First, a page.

Understanding Your Most Important Obligations in ISO 13485:2016 and the US FDA QSR
Five Broad Topics Covered in the ISO Standard and FDA Regulation
We can’t cover all aspects of the ISO standard and 21 CFR Part 820 regulation in this post, so we will focus on five key areas:
- Document control
- Management responsibility
- Resource management
- Product realization
- Measurement analysis and improvement
A QMS cannot function without solid document control. Section 4.2 and other specific sections of ISO 13485:2016 outline your obligations, and so do various subparts of the FDA QSR, as indicated below. There are several important documents you must maintain – this is only a partial list:
- Quality manual (ISO 13485:2016 section 4.2.2) – Provides an overall guide to your QMS and defines key information like the scope of your system. Your quality manual can serve as a guide to the system for an outside auditor. A quality manual is not required by FDA but is highly recommended to help summarize your QMS.
- Design history file (ISO 13485:2016 section 7.3.10, 21 CFR Part 820.30) – Covers the plans, requirements, design review records, and design verification results. You can think of this as the history of how you concocted the “recipe” for your device.
- Medical device file (ISO 13485:2016 section 4.2.3, 21 CFR Part 820.181) – Documents that demonstrate your conformity to the standard and regulation, including device description, labeling, IFU, intended use, specifications for manufacturing, storage, packaging, and much more. FDA calls this the device master record. This is the actual “recipe” for your device.
- Device history record – (ISO 13485:2016 section 7.5.1, 21 CFR Part 820.184) – Requires you to maintain records of dates of manufacture, quantities manufactured, quantity released, lots, acceptance records, and more. This is your record of how you followed the “recipe” to produce your device.
You may have excellent control over your records, but without the full support of executive management your QMS will not be effective at maintaining product safety and promoting continuous improvement of your processes. You’ll notice that we used the word “executive.” FDA and the ISO standard are serious about this. FDA states in 820.12, “Management with executive responsibility shall establish its policy and objectives for, and commitment to, quality. Management with executive responsibility shall ensure that the quality policy is understood, implemented, and maintained at all levels of the organization.”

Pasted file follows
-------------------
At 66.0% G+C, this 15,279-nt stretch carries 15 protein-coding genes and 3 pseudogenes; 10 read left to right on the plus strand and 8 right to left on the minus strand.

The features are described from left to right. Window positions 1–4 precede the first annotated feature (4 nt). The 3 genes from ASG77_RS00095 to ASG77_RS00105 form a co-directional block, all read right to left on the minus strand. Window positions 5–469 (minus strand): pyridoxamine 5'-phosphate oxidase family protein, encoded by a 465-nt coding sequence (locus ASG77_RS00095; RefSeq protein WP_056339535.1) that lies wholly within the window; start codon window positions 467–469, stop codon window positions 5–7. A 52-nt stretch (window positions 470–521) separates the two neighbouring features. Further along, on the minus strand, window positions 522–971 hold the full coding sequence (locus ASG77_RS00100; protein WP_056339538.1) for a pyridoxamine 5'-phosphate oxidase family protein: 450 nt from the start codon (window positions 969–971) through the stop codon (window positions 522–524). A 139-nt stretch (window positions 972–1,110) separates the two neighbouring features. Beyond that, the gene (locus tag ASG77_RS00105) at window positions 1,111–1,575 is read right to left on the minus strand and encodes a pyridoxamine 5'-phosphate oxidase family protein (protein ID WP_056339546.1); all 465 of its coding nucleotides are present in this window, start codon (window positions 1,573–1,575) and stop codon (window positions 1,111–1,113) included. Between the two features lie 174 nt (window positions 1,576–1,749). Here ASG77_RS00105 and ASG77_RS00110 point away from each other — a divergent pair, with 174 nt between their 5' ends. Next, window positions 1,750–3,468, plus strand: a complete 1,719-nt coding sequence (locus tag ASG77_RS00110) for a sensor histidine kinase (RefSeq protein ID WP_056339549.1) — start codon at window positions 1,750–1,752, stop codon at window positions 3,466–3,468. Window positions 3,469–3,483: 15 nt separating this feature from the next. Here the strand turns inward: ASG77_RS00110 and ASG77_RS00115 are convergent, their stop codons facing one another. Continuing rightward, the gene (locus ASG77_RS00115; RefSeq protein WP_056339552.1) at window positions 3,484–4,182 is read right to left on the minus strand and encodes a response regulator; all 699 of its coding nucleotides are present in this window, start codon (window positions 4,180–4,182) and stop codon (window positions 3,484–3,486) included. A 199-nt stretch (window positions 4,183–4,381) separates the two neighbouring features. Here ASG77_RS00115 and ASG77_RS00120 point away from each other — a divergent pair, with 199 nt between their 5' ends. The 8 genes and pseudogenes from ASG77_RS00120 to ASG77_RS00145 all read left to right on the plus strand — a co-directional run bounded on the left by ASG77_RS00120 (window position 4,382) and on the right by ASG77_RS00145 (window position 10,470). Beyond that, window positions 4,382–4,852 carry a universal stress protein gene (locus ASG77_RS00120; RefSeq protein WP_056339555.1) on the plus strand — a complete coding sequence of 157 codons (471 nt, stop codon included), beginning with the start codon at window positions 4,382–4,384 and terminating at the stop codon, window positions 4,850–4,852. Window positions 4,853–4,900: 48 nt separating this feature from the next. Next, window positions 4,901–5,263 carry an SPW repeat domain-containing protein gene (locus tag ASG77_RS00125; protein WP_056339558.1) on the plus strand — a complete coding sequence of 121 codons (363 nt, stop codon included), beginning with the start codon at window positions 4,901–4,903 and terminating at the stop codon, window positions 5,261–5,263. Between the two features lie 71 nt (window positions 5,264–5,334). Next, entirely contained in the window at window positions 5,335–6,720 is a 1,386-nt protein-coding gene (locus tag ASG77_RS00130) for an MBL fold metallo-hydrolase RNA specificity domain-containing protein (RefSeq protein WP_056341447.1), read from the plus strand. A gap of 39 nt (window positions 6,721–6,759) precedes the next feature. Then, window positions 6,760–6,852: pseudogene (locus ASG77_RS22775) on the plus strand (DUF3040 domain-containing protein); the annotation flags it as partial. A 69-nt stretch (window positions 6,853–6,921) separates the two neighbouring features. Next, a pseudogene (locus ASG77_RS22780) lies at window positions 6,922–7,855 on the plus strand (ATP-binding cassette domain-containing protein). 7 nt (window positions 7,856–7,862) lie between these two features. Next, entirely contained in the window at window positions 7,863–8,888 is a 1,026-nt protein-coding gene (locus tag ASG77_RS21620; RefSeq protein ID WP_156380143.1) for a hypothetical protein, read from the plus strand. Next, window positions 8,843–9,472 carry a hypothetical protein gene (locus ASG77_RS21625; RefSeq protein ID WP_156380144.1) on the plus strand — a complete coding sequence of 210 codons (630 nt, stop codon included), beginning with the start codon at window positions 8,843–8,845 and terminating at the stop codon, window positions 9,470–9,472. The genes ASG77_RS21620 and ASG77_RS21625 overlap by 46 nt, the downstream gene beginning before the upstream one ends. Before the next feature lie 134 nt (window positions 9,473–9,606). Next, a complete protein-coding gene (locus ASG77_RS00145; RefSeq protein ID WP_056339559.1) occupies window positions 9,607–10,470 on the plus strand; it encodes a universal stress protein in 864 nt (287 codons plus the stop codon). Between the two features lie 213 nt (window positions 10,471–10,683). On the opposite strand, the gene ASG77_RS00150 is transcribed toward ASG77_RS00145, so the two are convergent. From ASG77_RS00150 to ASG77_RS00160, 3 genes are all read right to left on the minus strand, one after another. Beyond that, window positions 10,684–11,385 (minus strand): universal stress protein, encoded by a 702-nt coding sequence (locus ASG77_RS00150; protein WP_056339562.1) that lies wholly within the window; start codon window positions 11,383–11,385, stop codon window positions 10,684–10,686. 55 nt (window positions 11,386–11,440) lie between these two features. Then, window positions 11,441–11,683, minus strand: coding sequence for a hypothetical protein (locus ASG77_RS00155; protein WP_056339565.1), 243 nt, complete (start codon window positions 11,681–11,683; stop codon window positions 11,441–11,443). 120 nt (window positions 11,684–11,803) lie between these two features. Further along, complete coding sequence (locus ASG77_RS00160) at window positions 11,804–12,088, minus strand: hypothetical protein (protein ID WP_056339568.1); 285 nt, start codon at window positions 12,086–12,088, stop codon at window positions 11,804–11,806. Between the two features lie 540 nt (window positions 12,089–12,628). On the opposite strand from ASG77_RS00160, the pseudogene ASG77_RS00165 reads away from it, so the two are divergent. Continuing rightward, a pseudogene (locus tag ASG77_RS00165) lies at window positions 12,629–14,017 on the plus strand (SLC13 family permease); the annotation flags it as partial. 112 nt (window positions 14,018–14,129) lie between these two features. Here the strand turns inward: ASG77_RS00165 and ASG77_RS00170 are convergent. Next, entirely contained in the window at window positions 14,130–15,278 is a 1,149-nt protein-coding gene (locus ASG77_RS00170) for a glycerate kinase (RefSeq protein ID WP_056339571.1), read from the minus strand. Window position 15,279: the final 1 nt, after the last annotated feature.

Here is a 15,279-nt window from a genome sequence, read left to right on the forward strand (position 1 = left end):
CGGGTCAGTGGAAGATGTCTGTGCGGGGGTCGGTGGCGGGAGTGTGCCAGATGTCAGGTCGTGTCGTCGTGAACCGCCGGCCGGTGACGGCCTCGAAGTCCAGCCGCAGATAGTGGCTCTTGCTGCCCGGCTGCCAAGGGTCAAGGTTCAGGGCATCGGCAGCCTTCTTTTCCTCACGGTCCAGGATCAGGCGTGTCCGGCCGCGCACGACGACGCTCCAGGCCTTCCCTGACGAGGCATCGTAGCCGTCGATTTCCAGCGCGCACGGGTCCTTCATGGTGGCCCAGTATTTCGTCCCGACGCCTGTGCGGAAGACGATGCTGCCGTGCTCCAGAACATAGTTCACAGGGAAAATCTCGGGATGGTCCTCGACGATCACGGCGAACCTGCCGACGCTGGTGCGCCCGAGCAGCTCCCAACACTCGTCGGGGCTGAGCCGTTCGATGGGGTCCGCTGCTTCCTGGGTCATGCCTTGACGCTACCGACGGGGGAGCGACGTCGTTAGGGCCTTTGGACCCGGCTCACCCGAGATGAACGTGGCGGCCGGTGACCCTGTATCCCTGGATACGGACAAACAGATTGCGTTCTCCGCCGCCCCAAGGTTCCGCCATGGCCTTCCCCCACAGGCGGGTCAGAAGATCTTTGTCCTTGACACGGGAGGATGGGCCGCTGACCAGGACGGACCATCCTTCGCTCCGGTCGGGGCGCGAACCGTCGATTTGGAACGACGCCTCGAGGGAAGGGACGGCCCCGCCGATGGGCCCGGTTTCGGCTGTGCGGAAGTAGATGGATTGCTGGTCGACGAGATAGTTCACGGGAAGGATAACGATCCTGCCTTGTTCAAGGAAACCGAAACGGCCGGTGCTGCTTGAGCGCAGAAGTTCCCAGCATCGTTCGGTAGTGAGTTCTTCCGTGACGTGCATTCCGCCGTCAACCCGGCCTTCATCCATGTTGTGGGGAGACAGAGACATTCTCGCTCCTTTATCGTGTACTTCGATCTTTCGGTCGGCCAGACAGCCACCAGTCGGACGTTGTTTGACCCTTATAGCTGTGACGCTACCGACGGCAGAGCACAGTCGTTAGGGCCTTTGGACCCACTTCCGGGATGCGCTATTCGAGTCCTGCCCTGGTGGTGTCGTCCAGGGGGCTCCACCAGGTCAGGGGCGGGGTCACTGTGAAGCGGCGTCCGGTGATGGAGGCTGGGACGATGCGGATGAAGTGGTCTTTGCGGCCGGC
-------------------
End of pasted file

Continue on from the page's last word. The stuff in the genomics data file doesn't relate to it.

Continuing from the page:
The primary difference between the QSR and ISO 13485 is that the standard emphasizes management responsibility in the context of meeting customer requirements in addition to regulatory requirements. The QSR is focused entirely on meeting requirements on design, manufacturing, distribution, and support of safe and effective medical devices. You will find the requirements for management responsibility in section 5 of ISO 13485:2016.
Section 6 of ISO 13485:2016 and subparts 820.20/25/70 deal with this topic, and touch on a variety of issues. Essentially, they require the company to identify the need for and to allocate qualified personnel, overall infrastructure, and work environment to ensure product safety. You also have an obligation to ensure the competency of your staff, which includes establishing formal competency and training procedures, maintaining records related to employee competency, and providing training as needed. Don’t take these requirements lightly. FDA often finds that failure to comply with these subparts of the regulation leads to other significant regulatory violations.